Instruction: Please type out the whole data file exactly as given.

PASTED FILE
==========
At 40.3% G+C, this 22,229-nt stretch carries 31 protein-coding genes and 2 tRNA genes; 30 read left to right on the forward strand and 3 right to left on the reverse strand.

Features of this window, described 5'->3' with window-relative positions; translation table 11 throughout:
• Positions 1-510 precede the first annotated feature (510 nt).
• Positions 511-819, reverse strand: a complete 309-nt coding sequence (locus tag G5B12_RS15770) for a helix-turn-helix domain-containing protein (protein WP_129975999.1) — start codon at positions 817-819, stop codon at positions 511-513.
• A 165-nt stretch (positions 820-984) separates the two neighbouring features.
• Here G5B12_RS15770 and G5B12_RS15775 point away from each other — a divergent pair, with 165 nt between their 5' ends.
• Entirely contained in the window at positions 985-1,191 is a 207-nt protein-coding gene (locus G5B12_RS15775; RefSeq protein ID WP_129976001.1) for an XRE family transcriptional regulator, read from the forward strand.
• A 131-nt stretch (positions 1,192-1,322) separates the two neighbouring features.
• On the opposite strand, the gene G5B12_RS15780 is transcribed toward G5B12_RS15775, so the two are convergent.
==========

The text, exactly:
At 40.3% G+C, this 22,229-nt stretch carries 31 protein-coding genes and 2 tRNA genes; 30 read left to right on the forward strand and 3 right to left on the reverse strand.

Features of this window, described 5'->3' with window-relative positions; translation table 11 throughout:
• Positions 1-510 precede the first annotated feature (510 nt).
• Positions 511-819, reverse strand: a complete 309-nt coding sequence (locus tag G5B12_RS15770) for a helix-turn-helix domain-containing protein (protein WP_129975999.1) — start codon at positions 817-819, stop codon at positions 511-513.
• A 165-nt stretch (positions 820-984) separates the two neighbouring features.
• Here G5B12_RS15770 and G5B12_RS15775 point away from each other — a divergent pair, with 165 nt between their 5' ends.
• Entirely contained in the window at positions 985-1,191 is a 207-nt protein-coding gene (locus G5B12_RS15775; RefSeq protein ID WP_129976001.1) for an XRE family transcriptional regulator, read from the forward strand.
• A 131-nt stretch (positions 1,192-1,322) separates the two neighbouring features.
• On the opposite strand, the gene G5B12_RS15780 is transcribed toward G5B12_RS15775, so the two are convergent.